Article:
GOLD EXCHANGE was organized in New York City in 1862. Wall Street brokers had bought and sold gold in exchange for greenbacks since the first of that year, but early makeshift arrangements proved inadequate. Upon establishing the exchange, the founding brokers provided that any respectable citizen could become a member by paying $100 a year to defray expenses, and 450 men joined. At first, gold was actually delivered, but after 1863, traders exchanged Treasury Department certificates of deposit. When business increased significantly, sales and purchases were cleared daily through the Gold Exchange Bank. The gold exchange was a commercial necessity and served a useful purpose until the United States resumed gold redemption at the beginning of 1879.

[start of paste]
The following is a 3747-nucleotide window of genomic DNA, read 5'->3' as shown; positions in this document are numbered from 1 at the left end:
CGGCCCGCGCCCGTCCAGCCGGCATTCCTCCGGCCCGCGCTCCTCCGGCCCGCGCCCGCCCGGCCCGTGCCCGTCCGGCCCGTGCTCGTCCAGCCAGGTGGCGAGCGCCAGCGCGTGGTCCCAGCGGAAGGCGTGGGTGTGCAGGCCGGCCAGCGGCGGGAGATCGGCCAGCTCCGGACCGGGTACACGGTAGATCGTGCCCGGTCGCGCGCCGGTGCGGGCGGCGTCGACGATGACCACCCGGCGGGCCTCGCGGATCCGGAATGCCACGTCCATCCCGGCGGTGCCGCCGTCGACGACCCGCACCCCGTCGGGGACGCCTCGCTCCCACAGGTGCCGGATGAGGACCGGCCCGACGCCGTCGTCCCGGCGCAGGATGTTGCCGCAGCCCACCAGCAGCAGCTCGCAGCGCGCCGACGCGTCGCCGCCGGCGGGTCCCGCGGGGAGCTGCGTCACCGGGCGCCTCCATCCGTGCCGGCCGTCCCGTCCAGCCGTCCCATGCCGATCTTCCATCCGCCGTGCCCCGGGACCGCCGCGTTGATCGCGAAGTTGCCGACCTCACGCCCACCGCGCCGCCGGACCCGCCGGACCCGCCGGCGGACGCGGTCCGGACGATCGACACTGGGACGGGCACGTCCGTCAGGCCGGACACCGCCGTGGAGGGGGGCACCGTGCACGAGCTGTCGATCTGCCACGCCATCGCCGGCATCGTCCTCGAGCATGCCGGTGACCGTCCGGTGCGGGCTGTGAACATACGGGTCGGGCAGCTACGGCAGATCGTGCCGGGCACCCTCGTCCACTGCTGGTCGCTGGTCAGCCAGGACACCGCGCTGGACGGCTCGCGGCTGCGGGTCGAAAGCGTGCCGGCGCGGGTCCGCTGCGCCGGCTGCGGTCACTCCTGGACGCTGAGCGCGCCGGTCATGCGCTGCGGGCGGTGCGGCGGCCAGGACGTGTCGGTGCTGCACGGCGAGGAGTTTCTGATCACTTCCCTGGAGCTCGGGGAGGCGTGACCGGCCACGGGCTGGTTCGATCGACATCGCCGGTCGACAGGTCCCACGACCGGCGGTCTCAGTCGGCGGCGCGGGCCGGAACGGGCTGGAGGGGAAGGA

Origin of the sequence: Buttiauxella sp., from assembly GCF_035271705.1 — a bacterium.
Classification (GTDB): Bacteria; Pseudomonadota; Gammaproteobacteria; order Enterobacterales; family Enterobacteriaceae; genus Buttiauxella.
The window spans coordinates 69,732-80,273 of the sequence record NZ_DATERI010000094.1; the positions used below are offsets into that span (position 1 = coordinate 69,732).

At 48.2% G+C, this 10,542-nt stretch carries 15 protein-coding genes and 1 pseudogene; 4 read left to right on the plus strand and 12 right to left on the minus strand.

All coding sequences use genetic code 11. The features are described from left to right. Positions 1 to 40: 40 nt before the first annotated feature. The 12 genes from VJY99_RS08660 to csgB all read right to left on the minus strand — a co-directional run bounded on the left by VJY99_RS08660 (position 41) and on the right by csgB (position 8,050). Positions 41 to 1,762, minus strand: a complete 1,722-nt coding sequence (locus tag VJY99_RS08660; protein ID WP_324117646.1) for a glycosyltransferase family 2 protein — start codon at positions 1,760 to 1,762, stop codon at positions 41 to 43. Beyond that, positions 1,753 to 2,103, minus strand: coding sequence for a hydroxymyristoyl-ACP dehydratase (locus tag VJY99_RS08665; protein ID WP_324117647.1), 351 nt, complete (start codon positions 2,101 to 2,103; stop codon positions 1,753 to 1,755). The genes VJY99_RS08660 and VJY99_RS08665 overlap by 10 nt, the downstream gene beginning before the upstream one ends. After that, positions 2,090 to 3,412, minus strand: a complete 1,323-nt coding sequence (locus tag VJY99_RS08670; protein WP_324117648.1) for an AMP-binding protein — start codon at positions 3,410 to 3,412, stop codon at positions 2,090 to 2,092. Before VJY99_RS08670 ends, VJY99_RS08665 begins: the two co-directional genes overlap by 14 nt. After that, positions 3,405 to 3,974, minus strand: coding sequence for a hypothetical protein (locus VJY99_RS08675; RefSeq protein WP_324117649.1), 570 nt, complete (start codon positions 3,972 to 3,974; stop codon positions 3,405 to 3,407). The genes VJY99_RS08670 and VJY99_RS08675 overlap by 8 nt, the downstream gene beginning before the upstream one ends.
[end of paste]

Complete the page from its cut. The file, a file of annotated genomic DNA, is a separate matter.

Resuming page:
Shapiro, Eli, Ezra Solomon, and William L. White. Money and Banking. New York: Holt, Rinehart and Winston, 1968.
Frederick A.Bradford/c. w.